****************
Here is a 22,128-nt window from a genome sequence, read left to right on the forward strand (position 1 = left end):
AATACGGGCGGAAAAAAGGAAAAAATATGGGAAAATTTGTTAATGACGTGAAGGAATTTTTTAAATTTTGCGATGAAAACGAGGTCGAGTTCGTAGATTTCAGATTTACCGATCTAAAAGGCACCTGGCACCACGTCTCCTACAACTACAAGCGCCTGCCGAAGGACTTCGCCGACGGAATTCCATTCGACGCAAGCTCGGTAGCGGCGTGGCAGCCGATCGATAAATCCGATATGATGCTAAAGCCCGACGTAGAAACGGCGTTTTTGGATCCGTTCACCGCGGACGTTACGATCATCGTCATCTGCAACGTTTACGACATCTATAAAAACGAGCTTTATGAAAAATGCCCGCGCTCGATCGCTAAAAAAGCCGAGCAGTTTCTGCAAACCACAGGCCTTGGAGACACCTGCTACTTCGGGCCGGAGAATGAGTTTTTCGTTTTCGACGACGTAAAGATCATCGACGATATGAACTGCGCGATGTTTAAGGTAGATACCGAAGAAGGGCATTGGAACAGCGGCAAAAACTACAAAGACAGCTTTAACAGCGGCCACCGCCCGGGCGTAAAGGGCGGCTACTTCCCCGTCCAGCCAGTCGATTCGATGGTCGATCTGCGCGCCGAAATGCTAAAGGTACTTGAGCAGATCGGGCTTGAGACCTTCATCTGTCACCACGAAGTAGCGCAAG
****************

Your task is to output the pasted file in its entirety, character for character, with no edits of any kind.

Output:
Here is a 22,128-nt window from a genome sequence, read left to right on the forward strand (position 1 = left end):
AATACGGGCGGAAAAAAGGAAAAAATATGGGAAAATTTGTTAATGACGTGAAGGAATTTTTTAAATTTTGCGATGAAAACGAGGTCGAGTTCGTAGATTTCAGATTTACCGATCTAAAAGGCACCTGGCACCACGTCTCCTACAACTACAAGCGCCTGCCGAAGGACTTCGCCGACGGAATTCCATTCGACGCAAGCTCGGTAGCGGCGTGGCAGCCGATCGATAAATCCGATATGATGCTAAAGCCCGACGTAGAAACGGCGTTTTTGGATCCGTTCACCGCGGACGTTACGATCATCGTCATCTGCAACGTTTACGACATCTATAAAAACGAGCTTTATGAAAAATGCCCGCGCTCGATCGCTAAAAAAGCCGAGCAGTTTCTGCAAACCACAGGCCTTGGAGACACCTGCTACTTCGGGCCGGAGAATGAGTTTTTCGTTTTCGACGACGTAAAGATCATCGACGATATGAACTGCGCGATGTTTAAGGTAGATACCGAAGAAGGGCATTGGAACAGCGGCAAAAACTACAAAGACAGCTTTAACAGCGGCCACCGCCCGGGCGTAAAGGGCGGCTACTTCCCCGTCCAGCCAGTCGATTCGATGGTCGATCTGCGCGCCGAAATGCTAAAGGTACTTGAGCAGATCGGGCTTGAGACCTTCATCTGTCACCACGAAGTAGCGCAAG